Am reading “City of Veils” by Zoe Ferraris and “Containment” by Vanda Symon to keep up with my informal global challenge, and feel I must finish before returning to U.S., British and Nordic works.

  2. Barbara, thanks for all the publicity and hype. The cheque [check] will be in the post. I do sleep, but as I am retired I have plenty of time for blogging. That is when I am not out enjoying the beautiful scenery of England’s South West.

  3. There is an excellent review of Shadow Woman up today at International Noir Fiction, Glenn Harper’s blog. I was not going to go back and read the early Edwardsons now being translated, but this review changes my mind!

    I am currently reading Operation Napoleon so will not read the review until I am done. I am quite enjoying it so far, not being sure what to expect when I started it.

    I just love that Annika series by Liza Marklund. I don’t know why exactly, but I just find it really “hits the spot”.

    • I will have to read Glenn’s review. I reviewed the Edwardson for Mystery Scene and actually liked it better than Sun and Shadow. It’s the opposite of fast paced, but once I got in the groove, I found the deliberate, painstaking investigation of a very old crime really intriguing. I’m not a huge Winter fan, though. I would probably dislike him in real life.

  4. Kathy, I’ll be interested in hearing what you think of City of Veils. I heard the author speak at B’Con. I started her first book, but had trouble wrapping my head around a traditional Saudi man interacting with a Western woman. I lived there, and the crazy social prohibitions make this seem too implausible (though so did she, and was more “inside” the culture than I ever was, having married a Saudi, so don’t take my word for it).

  5. I opened up “City of Veils,” and had a hard time with it, because of the oppression of women, and what women have to do to survive. (It made me exhausted to even contemplate the daily steps and rituals.) I wasn’t thinking so much about the author and her ex-spouse. She coped in some way.
    “Finding Nouf” was interesting as I learned about the culture, but I don’t know if I can read an entire book which is so filled with inequities and punishments for disobedience for such routine things.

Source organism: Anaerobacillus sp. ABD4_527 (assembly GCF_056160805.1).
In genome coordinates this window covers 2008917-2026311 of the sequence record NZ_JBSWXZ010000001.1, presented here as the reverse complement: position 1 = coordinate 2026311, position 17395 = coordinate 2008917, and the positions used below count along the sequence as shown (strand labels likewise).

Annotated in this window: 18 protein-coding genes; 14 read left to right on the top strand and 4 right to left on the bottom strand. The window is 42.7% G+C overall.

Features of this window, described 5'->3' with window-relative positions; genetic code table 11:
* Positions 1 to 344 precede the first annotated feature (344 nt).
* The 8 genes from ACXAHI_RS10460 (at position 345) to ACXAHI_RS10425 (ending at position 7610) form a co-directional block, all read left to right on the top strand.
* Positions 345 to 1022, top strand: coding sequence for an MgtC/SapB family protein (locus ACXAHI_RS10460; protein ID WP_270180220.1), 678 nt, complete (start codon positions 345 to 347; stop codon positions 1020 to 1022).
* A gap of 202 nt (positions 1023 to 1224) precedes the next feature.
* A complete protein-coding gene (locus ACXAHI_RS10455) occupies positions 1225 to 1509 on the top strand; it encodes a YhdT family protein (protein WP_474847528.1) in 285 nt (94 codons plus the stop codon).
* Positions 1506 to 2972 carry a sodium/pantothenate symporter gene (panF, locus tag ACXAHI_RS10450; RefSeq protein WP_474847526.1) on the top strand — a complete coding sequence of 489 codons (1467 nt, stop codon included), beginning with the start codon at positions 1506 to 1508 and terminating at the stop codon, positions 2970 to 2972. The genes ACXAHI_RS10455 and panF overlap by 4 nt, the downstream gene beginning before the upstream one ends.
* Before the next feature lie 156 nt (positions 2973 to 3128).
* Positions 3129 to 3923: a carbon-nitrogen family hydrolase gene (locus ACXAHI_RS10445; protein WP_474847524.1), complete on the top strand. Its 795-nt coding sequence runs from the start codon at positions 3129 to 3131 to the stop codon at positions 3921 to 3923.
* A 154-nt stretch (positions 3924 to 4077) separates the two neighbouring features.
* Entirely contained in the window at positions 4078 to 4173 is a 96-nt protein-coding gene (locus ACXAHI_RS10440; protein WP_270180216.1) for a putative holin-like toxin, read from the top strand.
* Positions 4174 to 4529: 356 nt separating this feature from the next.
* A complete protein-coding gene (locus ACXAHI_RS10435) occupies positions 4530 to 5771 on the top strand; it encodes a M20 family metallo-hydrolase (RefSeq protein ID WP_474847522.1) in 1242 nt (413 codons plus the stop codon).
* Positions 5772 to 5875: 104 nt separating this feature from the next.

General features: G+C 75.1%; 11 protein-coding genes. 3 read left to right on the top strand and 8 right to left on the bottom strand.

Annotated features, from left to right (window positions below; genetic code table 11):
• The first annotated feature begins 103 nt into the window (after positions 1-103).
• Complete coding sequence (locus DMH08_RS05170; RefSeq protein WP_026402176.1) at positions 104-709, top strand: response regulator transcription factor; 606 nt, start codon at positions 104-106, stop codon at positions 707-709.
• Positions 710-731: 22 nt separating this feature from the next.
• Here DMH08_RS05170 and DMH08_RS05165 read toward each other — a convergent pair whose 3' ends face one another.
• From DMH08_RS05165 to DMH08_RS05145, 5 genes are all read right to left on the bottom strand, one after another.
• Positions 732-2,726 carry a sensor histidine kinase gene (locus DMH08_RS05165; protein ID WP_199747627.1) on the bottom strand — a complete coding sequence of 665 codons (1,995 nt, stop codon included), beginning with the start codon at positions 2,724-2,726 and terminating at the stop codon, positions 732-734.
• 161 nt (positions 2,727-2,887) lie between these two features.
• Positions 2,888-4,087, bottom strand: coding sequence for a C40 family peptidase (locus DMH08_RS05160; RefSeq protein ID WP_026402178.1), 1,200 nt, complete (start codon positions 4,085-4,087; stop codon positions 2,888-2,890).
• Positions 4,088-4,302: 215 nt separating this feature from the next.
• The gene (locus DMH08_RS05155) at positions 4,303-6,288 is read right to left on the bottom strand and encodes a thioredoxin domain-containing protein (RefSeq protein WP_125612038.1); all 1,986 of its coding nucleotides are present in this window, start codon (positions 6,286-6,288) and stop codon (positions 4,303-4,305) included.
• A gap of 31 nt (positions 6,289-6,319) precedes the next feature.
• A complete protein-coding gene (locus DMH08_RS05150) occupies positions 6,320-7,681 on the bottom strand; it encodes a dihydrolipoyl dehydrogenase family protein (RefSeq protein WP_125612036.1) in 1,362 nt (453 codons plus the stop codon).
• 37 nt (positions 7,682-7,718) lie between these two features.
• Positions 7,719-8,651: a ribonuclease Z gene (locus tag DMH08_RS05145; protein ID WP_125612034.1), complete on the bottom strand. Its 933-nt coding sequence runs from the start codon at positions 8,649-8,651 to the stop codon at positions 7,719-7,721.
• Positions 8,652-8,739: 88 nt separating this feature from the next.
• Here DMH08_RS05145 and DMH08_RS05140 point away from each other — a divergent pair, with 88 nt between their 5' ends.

But if it’s a good read, I’ll find a way.

  6. “City of Veils” continues to be an excellent read, but it’s taking a long time–have to think, can’t just turn pages quickly.

    Was just wondering if anyone knows why more books by the excellent writer Kjell Eriksson aren’t being translated into English and published? Just looked up his name and he has written more books, but none seem to be in the pipeline for English publication? His books are so good. No, he’s not the next Stieg Larsson, but he is a very good writer of characters, plots, etc.

  7. Regarding Eriksson, since they didn’t even manage to publish what books they have done in order (the one that explains the backstory on the main character’s pregnancy etc is really good)…Mind you, he’s not a favourite author, but he’s just as good as other things being translated.

    Speaking of Swedish fiction, I just read the last Wallander (in German). Wondering why – not only have I read it months ahead of most of my friends and now can’t discuss it, it was depressing enough that it’s put a real crimp in my mood for the coming week! (There are some things I like realism in. Others not – and Mankell happened to go for one of the latter. It’s telegraphed enough that it wasn’t a shock, but even so…)